GREENE: Now, this tension here in Paris not restricted to France. It can be felt all across Europe. In Germany, the government is ramping up police presence and other security measures to try and foil similar attacks in Germany. But many Germans are annoyed by the government's refusal to shed light on the terror threats that they might know about. Here's my colleague, NPR's Soraya Sarhaddi Nelson reporting from Berlin.
(SOUNDBITE OF ARCHIVED RECORDING)
UNIDENTIFIED WOMAN: (Speaking German).
SORAYA SARHADDI NELSON, BYLINE: A talk show on ARD TV opened last night with what's on many Germans minds. How will these days of terror change our lives? Will there be more police, more military, more vulnerability? German Interior Minister Thomas de Maiziere says no.
(SOUNDBITE OF ARCHIVED RECORDING)
INTERIOR MINISTER THOMAS DE MAIZIERE: (Speaking German).
NELSON: Following Tuesday night's bomb scare and resulting evacuations in Hanover, he told reporters that no German - himself included - is prepared to give in to terrorists by staying away from public gatherings. But he refused to say who the would-be attackers were that night or the reason why it was necessary for security forces to swoop down on Hanover and paralyzed the city the way they did.
(SOUNDBITE OF ARCHIVED RECORDING)
DE MAIZIERE: (Speaking German).
NELSON: De Maiziere said some of the answers would unsettle the public. He urged Germans to simply trust the authorities. Those statements did not go over well in a country that now demands government transparency given its Nazi and communist past. Opposition parties scolded de Maiziere, and one demanded a parliamentary inquiry. And the press and public lampooned the interior minister. On twitter, #DoItLikeDeMaziere was flooded with memes, including one of him asking Chancellor Angela Merkel, what do you actually think of me? To which she replies, part of the answer would only unsettle you. At a Berlin market, Zabino Wuer (ph) was also critical.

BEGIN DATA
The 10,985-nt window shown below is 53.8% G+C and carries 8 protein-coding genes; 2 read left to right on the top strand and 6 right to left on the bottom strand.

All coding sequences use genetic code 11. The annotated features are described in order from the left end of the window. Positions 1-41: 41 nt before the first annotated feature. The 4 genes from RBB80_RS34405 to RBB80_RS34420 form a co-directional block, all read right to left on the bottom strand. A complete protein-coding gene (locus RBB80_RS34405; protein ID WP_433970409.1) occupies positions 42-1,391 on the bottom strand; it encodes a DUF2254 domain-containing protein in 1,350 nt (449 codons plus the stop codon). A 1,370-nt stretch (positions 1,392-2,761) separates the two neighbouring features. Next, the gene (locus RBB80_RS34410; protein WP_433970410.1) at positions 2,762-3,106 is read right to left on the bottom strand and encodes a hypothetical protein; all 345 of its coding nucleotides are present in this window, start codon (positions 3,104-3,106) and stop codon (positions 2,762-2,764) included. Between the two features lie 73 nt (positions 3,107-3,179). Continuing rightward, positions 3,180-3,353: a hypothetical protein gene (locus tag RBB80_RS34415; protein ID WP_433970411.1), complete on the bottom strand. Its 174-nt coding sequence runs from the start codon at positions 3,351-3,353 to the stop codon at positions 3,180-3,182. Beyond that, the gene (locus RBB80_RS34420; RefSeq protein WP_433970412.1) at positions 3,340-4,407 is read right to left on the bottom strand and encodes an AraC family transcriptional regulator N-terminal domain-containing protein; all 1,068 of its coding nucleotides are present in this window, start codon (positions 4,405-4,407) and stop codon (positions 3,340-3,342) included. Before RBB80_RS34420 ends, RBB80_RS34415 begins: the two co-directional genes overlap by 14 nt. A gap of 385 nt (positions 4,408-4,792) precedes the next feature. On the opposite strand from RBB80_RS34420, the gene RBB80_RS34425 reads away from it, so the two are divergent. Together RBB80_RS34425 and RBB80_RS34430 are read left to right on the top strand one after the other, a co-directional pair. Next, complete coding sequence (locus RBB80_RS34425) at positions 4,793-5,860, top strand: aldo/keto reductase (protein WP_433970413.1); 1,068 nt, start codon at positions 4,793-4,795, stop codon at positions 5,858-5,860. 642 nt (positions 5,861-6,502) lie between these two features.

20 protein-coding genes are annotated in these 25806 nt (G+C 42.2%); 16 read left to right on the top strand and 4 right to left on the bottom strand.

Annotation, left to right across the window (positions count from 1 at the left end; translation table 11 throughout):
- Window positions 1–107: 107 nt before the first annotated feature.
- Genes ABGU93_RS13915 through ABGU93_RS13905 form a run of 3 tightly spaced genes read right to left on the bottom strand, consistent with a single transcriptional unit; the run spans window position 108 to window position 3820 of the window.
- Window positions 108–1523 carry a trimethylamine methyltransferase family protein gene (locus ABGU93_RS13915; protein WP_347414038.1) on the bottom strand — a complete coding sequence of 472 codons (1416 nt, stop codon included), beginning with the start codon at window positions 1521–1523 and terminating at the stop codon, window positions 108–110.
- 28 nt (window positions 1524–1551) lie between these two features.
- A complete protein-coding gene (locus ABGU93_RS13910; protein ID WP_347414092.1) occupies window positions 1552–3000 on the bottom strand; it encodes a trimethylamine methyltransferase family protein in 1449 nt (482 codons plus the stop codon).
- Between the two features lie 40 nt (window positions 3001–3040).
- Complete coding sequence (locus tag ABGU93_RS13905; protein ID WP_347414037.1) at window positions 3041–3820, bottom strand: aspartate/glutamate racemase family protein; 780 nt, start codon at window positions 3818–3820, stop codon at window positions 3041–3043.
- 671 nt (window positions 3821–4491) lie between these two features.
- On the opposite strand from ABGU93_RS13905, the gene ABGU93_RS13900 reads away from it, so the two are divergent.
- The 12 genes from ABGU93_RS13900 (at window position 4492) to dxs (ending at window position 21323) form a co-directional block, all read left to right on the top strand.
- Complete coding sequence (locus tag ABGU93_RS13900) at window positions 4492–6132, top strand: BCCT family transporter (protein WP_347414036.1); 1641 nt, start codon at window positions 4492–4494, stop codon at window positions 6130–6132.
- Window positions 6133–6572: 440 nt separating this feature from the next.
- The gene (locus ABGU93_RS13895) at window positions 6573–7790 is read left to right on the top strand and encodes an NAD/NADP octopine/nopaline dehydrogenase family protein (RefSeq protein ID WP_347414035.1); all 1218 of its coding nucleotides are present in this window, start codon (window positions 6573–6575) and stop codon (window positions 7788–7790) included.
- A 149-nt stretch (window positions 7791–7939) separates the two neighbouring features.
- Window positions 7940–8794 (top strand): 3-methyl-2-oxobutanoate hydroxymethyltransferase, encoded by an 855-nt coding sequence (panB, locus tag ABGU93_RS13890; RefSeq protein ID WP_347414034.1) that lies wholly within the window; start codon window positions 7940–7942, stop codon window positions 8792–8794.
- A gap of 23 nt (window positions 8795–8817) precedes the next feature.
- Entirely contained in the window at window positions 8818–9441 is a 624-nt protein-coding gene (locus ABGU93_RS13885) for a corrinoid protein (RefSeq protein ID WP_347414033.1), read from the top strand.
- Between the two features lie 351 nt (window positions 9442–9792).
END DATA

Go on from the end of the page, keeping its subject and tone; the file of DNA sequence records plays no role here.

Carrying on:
ZABINO WUER: (Speaking German).
NELSON: The 55-year-old recalled officials being just as opaque earlier this year, when they canceled a carnival parade held before Lent in her city of Braunschweig because of a terror threat.
WUER: (Speaking German).
NELSON: Wuer asks, "did they find something? Was there an arrest?" She adds, "everything was covered up, and that's not good." Soraya Sarhaddi Nelson, NPR News, Berlin.
NPR transcripts are created on a rush deadline by Verb8tm, Inc., an NPR contractor, and produced using a proprietary transcription process developed with NPR. This text may not be in its final form and may be updated or revised in the future. Accuracy and availability may vary. The authoritative record of NPR’s programming is the audio record.